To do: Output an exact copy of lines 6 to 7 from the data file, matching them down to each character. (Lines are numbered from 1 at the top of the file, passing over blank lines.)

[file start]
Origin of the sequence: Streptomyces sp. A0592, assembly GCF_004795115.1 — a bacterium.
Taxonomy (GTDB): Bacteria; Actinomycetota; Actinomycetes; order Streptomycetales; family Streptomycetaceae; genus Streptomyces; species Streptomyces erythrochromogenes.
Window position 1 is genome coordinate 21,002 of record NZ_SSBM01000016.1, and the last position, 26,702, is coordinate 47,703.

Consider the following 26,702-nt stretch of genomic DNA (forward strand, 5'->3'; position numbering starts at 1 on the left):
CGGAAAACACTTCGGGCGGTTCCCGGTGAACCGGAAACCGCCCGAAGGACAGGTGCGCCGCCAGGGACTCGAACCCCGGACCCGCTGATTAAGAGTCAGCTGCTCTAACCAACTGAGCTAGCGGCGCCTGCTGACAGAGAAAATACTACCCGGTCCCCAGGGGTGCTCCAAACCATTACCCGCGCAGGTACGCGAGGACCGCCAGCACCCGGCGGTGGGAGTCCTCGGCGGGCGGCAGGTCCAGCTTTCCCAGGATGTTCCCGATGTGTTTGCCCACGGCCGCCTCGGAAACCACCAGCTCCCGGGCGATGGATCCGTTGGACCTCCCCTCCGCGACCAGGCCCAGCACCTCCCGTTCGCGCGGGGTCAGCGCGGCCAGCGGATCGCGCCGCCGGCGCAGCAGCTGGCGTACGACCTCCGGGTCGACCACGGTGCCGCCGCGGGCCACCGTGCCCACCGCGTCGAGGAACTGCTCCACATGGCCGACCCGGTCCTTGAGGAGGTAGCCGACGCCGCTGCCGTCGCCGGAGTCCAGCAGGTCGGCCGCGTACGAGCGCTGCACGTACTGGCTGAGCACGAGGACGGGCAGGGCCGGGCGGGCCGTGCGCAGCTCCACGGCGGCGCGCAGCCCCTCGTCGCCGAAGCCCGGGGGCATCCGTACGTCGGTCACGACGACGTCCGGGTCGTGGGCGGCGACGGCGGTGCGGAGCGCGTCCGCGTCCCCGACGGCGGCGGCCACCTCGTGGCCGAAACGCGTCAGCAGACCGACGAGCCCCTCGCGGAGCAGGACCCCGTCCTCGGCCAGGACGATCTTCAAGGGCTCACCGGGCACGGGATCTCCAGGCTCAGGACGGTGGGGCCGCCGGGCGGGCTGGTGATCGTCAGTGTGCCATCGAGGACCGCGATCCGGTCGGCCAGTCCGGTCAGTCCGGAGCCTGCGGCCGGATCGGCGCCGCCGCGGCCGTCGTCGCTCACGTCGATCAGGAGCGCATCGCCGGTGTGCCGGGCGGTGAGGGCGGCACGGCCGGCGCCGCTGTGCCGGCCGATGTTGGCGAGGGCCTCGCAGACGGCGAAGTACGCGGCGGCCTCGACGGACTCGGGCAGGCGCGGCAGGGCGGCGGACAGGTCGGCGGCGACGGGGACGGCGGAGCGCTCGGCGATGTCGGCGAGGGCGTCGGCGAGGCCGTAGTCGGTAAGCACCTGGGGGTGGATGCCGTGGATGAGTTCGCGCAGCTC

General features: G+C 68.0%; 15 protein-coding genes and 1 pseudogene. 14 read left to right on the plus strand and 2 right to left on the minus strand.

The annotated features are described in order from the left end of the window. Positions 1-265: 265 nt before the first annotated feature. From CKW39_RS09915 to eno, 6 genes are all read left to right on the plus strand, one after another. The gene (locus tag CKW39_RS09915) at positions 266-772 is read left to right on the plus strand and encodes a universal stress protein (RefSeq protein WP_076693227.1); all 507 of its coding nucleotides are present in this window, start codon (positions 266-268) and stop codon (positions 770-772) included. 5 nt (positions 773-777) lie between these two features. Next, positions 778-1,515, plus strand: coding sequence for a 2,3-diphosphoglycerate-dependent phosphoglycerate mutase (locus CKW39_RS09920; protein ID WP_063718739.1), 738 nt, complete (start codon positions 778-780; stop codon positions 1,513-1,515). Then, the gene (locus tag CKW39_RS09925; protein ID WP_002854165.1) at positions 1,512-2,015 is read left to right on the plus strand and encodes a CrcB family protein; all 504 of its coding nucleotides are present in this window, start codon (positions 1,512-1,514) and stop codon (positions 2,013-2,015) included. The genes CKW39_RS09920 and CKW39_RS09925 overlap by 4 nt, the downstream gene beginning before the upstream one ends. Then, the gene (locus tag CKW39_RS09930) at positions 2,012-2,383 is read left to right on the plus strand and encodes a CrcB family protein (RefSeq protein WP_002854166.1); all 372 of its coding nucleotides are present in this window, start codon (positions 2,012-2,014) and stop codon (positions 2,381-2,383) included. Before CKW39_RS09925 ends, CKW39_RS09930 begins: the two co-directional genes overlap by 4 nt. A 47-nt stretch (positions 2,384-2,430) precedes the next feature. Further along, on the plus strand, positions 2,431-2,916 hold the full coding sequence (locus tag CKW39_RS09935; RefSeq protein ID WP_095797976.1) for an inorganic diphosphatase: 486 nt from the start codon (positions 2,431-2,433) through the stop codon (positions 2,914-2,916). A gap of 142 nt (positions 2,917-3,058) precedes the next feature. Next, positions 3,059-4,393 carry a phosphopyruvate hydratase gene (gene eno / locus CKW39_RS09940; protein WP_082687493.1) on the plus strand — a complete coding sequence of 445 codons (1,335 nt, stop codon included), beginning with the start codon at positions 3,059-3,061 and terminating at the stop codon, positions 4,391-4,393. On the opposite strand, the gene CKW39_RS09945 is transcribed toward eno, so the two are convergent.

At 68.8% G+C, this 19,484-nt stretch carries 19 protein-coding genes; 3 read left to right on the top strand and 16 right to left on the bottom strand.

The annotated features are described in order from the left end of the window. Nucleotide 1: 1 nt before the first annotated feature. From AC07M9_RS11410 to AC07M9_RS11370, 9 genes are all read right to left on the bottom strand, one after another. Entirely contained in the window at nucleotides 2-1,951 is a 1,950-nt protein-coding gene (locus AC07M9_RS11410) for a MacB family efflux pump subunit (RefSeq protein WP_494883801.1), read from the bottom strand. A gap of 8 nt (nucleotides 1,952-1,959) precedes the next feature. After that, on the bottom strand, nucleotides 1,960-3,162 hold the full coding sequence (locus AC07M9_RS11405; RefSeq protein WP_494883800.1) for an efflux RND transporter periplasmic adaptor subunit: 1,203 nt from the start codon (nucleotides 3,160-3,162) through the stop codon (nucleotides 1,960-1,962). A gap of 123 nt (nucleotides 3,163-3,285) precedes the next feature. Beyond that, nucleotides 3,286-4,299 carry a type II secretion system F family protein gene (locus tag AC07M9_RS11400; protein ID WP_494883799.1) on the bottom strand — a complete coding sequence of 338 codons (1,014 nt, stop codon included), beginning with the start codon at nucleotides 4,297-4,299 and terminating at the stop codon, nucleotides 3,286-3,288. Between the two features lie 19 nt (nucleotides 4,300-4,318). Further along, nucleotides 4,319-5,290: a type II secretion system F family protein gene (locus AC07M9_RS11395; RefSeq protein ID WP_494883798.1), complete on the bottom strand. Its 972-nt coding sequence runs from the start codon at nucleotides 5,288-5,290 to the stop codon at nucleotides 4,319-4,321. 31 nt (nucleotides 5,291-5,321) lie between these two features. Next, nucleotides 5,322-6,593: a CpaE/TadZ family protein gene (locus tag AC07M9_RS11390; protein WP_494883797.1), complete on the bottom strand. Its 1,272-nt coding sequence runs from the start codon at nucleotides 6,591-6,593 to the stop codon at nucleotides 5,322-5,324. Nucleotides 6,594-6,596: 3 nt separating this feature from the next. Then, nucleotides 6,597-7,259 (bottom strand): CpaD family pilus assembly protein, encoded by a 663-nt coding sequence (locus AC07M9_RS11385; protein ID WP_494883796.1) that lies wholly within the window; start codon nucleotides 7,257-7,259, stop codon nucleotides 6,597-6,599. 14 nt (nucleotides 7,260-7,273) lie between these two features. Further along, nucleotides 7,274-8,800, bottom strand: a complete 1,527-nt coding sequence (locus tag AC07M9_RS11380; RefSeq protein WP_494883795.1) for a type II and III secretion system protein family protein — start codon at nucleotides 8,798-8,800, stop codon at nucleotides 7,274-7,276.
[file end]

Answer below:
General features: G+C 68.0%; 15 protein-coding genes and 1 pseudogene. 14 read left to right on the plus strand and 2 right to left on the minus strand.

The annotated features are described in order from the left end of the window. Positions 1-265: 265 nt before the first annotated feature. From CKW39_RS09915 to eno, 6 genes are all read left to right on the plus strand, one after another. The gene (locus tag CKW39_RS09915) at positions 266-772 is read left to right on the plus strand and encodes a universal stress protein (RefSeq protein WP_076693227.1); all 507 of its coding nucleotides are present in this window, start codon (positions 266-268) and stop codon (positions 770-772) included. 5 nt (positions 773-777) lie between these two features. Next, positions 778-1,515, plus strand: coding sequence for a 2,3-diphosphoglycerate-dependent phosphoglycerate mutase (locus CKW39_RS09920; protein ID WP_063718739.1), 738 nt, complete (start codon positions 778-780; stop codon positions 1,513-1,515). Then, the gene (locus tag CKW39_RS09925; protein ID WP_002854165.1) at positions 1,512-2,015 is read left to right on the plus strand and encodes a CrcB family protein; all 504 of its coding nucleotides are present in this window, start codon (positions 1,512-1,514) and stop codon (positions 2,013-2,015) included. The genes CKW39_RS09920 and CKW39_RS09925 overlap by 4 nt, the downstream gene beginning before the upstream one ends. Then, the gene (locus tag CKW39_RS09930) at positions 2,012-2,383 is read left to right on the plus strand and encodes a CrcB family protein (RefSeq protein WP_002854166.1); all 372 of its coding nucleotides are present in this window, start codon (positions 2,012-2,014) and stop codon (positions 2,381-2,383) included. Before CKW39_RS09925 ends, CKW39_RS09930 begins: the two co-directional genes overlap by 4 nt. A 47-nt stretch (positions 2,384-2,430) precedes the next feature. Further along, on the plus strand, positions 2,431-2,916 hold the full coding sequence (locus tag CKW39_RS09935; RefSeq protein ID WP_095797976.1) for an inorganic diphosphatase: 486 nt from the start codon (positions 2,431-2,433) through the stop codon (positions 2,914-2,916). A gap of 142 nt (positions 2,917-3,058) precedes the next feature. Next, positions 3,059-4,393 carry a phosphopyruvate hydratase gene (gene eno / locus CKW39_RS09940; protein WP_082687493.1) on the plus strand — a complete coding sequence of 445 codons (1,335 nt, stop codon included), beginning with the start codon at positions 3,059-3,061 and terminating at the stop codon, positions 4,391-4,393. On the opposite strand, the gene CKW39_RS09945 is transcribed toward eno, so the two are convergent.